By: Oberst Von Berauscht (Three Beers) –
Based on the fantasy novels by author Edgar Rice Burroughs (also known for Tarzan), John Carter is the story of a Virginia Cavalryman shortly after the Civil War moving to the southwest in pursuit of a cave made of gold. Here he encounters a strange being who, in his last dying breath, accidentally transports Carter to Mars, which the residents of the planet call “Barsoom”. There he intercedes in a wedding between a Princess of the city of Helium, and Detective McNulty from The Wire. But not before he also makes friends with a tusked alien warlord and escorts his daughter down a river.
Ok, I know what you’re thinking: you’ve watched the trailers, and were unimpressed. You also read a synopsis, or maybe just the one I wrote above, and that did very little to help the situation. The truth is, you can take everything you think you know, and throw it out the window. Because the ad campaign for John Carter might be one of the best examples of what can happen when the studio’s marketing department doesn’t understand what they’re releasing.
Unless you’re familiar with the fantasy novels, chances are you went into this like I did, mostly blind. I did do a little research in advance, reading a couple wikipedia articles on the Barsoom novel series, but that is as far as I went. The good news; John Carter is a fun adventure film in the vein of classic serials, it creates a world for the heros and villains to populate, and does so with style. The special effects are fantastic, even groundbreaking. The story is nothing new, but what Director Andrew Stanton does here (and has done well in his efforts with PIXAR in the past) is to take a well used story and inject new flavors by giving characters depth. Oh… and Lizard-Dog on speed is pretty awesome.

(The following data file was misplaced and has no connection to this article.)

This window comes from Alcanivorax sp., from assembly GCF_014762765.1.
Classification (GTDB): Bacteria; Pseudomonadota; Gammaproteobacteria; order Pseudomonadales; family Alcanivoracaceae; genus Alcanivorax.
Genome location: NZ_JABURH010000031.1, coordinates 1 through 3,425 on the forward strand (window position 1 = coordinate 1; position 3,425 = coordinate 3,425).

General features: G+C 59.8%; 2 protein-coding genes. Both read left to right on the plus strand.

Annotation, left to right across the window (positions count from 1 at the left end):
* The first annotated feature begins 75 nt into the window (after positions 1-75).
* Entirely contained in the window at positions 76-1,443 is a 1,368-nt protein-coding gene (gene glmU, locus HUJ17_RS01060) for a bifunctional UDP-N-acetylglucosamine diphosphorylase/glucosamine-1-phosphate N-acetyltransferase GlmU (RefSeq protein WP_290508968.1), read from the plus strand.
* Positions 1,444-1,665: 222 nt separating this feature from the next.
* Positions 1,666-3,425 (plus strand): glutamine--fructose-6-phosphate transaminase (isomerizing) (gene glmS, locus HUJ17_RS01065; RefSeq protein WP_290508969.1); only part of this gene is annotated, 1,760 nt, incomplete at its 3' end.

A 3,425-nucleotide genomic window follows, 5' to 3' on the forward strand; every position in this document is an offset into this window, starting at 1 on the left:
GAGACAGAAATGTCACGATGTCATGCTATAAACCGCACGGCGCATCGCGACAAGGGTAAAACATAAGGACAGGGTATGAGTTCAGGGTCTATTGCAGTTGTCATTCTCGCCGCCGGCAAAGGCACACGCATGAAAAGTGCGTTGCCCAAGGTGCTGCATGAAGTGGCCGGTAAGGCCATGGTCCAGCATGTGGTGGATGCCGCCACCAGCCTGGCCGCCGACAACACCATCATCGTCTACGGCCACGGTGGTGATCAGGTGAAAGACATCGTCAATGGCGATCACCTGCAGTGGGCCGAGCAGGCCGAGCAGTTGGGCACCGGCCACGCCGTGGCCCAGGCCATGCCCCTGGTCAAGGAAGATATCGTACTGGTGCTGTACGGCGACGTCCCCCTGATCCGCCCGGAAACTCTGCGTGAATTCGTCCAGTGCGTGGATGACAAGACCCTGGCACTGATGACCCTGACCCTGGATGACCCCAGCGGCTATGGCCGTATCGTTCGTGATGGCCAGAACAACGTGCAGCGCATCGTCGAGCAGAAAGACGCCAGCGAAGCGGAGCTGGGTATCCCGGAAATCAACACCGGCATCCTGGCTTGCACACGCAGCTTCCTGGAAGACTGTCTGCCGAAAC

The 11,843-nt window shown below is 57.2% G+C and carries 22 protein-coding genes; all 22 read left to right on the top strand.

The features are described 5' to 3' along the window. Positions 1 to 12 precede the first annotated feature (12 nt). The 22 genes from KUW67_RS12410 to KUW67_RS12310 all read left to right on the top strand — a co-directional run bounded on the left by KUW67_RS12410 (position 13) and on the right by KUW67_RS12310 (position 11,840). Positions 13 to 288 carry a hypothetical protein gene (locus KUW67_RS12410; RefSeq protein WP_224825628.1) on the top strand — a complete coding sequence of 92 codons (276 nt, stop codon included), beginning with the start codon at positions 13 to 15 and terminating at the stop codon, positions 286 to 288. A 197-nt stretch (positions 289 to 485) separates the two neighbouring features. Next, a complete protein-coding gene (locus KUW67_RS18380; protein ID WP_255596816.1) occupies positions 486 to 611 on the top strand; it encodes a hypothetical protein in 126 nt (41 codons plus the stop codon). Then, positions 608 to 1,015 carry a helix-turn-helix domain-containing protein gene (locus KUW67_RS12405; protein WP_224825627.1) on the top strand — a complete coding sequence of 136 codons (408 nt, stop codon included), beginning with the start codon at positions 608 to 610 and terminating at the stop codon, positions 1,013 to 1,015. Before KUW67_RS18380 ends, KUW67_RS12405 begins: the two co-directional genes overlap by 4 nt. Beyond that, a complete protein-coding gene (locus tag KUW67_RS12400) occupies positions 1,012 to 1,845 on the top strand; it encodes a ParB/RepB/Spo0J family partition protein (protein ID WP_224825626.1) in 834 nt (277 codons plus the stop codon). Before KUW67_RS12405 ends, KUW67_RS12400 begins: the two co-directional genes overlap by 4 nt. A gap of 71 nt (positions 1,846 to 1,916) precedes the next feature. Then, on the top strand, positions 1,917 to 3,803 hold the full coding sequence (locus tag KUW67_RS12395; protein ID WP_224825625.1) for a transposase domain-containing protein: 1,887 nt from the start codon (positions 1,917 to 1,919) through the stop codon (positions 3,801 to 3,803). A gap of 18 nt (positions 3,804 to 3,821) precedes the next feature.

The film’s greatest strength is in building a sense of infinite wonder about the world of Barsoom. From the Warrior tribe of the “Tharks”, with their barbaric rituals and violent challenges, to the Romanesque City-States of Zodanga and Helium, everything is depicted with a great degree of detail, allowing the viewer to absorb a lot of backstory without too many unnecessary monologues.
That said, there are some flaws, the largest and most glaring of which is the pacing. The story moves along at a steady clip, however, sometimes it feels downright rushed. For a 2 hour and 2o minute movie, I suppose it should be a compliment that it moves so fast. I felt like major story points were being touched on very quickly, and wish that they’d spend a little more time to get a feel for things. Since the book it is based on was originally serialized (published and released a chapter at a time), it seems to me that this story might have been more suitable to miniseries format on television. Unfortunately, that would have surely meant a lower budget, so the special effects wouldn’t have been as good. And so Lizard dog wouldn’t have been so adorable.
And he will be my friend, and I will call him George, George K. Muttonchops…
Michael Giacchino’s score is alright… but a serial-fiction based movie needs something bigger… and Queen was already taken.
For its weaknesses, it is actually quite a lot of fun. And I hope it makes enough money for a sequel, I want to see these characters again.
Bonus Drinking Game
Take a Drink: whenever the word “Helium” is used
Take a Drink: every time John Carter is called “Virgina”
Drink a Shot: every time the word “Barsoom” is used